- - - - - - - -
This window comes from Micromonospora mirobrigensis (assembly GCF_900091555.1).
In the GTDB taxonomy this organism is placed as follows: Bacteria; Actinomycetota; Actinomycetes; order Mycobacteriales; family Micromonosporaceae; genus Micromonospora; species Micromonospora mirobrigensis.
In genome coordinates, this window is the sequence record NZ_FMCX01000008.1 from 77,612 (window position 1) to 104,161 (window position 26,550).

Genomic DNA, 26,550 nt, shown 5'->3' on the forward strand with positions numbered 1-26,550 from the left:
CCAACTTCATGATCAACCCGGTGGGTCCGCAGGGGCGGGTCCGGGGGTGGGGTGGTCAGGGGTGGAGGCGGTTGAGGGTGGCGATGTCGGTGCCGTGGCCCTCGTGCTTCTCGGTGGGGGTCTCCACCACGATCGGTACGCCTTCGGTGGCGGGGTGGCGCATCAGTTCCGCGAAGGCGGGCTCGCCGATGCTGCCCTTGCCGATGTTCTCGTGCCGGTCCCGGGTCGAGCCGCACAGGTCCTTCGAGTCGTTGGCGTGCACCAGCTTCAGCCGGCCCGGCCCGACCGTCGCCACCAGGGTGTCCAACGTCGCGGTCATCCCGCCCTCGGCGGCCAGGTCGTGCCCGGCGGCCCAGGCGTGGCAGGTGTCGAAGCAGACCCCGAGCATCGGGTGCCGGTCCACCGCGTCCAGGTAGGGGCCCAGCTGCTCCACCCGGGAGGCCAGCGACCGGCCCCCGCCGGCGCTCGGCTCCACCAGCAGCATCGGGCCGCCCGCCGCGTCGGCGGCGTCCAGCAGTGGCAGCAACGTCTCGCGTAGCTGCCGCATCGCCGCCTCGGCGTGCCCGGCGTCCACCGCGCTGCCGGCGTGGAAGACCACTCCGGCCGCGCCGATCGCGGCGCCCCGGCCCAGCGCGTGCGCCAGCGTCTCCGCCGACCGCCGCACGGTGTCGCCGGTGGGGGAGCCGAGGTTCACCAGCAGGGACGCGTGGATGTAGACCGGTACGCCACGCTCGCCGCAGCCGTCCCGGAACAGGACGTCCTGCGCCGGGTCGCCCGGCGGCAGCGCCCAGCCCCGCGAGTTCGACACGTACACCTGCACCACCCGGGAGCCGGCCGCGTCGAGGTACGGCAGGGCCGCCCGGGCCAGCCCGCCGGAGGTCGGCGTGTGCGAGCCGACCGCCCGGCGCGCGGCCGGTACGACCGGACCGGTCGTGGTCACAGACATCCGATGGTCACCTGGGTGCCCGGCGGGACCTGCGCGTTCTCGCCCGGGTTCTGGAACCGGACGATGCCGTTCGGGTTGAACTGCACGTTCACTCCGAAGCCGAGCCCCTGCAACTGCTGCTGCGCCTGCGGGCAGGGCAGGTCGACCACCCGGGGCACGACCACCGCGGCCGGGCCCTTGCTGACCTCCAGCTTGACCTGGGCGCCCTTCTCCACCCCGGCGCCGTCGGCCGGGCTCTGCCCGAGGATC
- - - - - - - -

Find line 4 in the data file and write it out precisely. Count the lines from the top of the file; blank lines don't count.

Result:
Genomic DNA, 26,550 nt, shown 5'->3' on the forward strand with positions numbered 1-26,550 from the left: